For demonstration purposes, let's generate data from a normal with unknown mean, $$\mu$$, but known variance of 1.  I am going to use a whacky optional stopping rule that favors sample means near .5 over others.  Here is how it works:  I. As each observation comes in, compute the running sample mean. II. Compute a probability of stopping that is dependent on the sample mean according to the figure below.  The probability favors stopping for sample means near .5.  III. Flip a coin with sides labeled "STOP" and "GO ON" with the below probability.  IV. Do what the coin says (up to a maximum of 50 observations, then stop no matter).

The results of this rule is a bias toward sample means near .5.   I ran a simulation with a true mean of zero for ten thousand replicates (blue histogram below).  The key property is a biasing of the observed sample means higher than the true value of zero.   Bayesian estimation seems biased too.    The green histogram shows the posterior means when the prior on $$\mu$$ is a normal with mean of zero and a standard deviation of .5.  The bias is less, but that just reflects the details of the situation where the true value, zero, is also favored by the prior.

So it might seem I have proved the opposite of my point---namely that optional stopping affects Bayesian estimation.

Nope.  The above case offers a frequentist interpretation, and that interpretation entered when we examined the behavior on a true value, the value zero.  Bayesians don't interpret analyses conditional on unknown "truths".

### The Bayesian Guarantee

Bayes' Theorem provides a guarantee.  If you start with your prior and observed data, then Bayes' Theorem guarantees that the posterior is the optimal set of probability statements about the parameter at hand.  It is a bit subtle to see this in simulation because one needs to condition on data rather than on some unknown truth.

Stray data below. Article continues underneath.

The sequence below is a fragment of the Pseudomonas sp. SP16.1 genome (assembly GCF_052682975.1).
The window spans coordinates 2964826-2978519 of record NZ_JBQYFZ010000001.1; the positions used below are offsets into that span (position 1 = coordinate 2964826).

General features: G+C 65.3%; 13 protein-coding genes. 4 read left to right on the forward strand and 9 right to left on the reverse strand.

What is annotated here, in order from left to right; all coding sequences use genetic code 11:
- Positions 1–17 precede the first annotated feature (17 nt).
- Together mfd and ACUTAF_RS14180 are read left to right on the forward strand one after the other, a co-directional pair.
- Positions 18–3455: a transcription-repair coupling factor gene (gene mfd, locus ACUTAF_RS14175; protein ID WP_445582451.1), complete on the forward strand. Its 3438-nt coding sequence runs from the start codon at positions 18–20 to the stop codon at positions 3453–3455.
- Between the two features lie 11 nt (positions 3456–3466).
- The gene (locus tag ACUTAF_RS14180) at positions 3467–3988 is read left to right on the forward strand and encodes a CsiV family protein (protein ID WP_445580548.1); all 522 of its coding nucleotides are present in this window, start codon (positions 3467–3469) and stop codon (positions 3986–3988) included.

Here is how a Bayesian uses simulation shows the Bayesian Guarantee.

I. On each replicate, sample a different true value from the prior.  In my case, I just draw from a normal centered at zero with standard deviation of .5 since that is my prior on effect size for this  post.  Then, on each replicate, simulate data from that truth value for that replicate.  I have chosen data of 25 observations (from a normal with variance of 1).  A histogram of the sample mean across these varying true values is provided below, left panel.   I ran the simulation for 100,000 replicates.

II. The histogram is that of data (sample means) we expect under our prior.  We need to condition on data, so let's condition on an observed sample mean of .3.  I have highlighted a small bin between .25 and .35 with red.  Observations fall in this bin about 6% of the time.

III.  Look at all the true values that generated those sample means in the bin with .3.  These true values are shown in the yellow histogram.  This histogram is the target of Bayes' Theorem, that is, we can use Bayes Theorem to describe this distribution without going through the simulations.   I have computed the posterior distribution for a sample mean of .3 and 25 observations under my prior, and plotted it as the line.  Notice the correspondence.  This correspondence is the simulation showing that Bayes Theorem works.  It works, by the way, for every bin though I have just shown it for the one centered on .3.

TAKE HOME 1: Bayes Theorem tells the distribution of true values given your prior and the data.

### Is The Bayesian Guarantee Affected By Optional Stopping?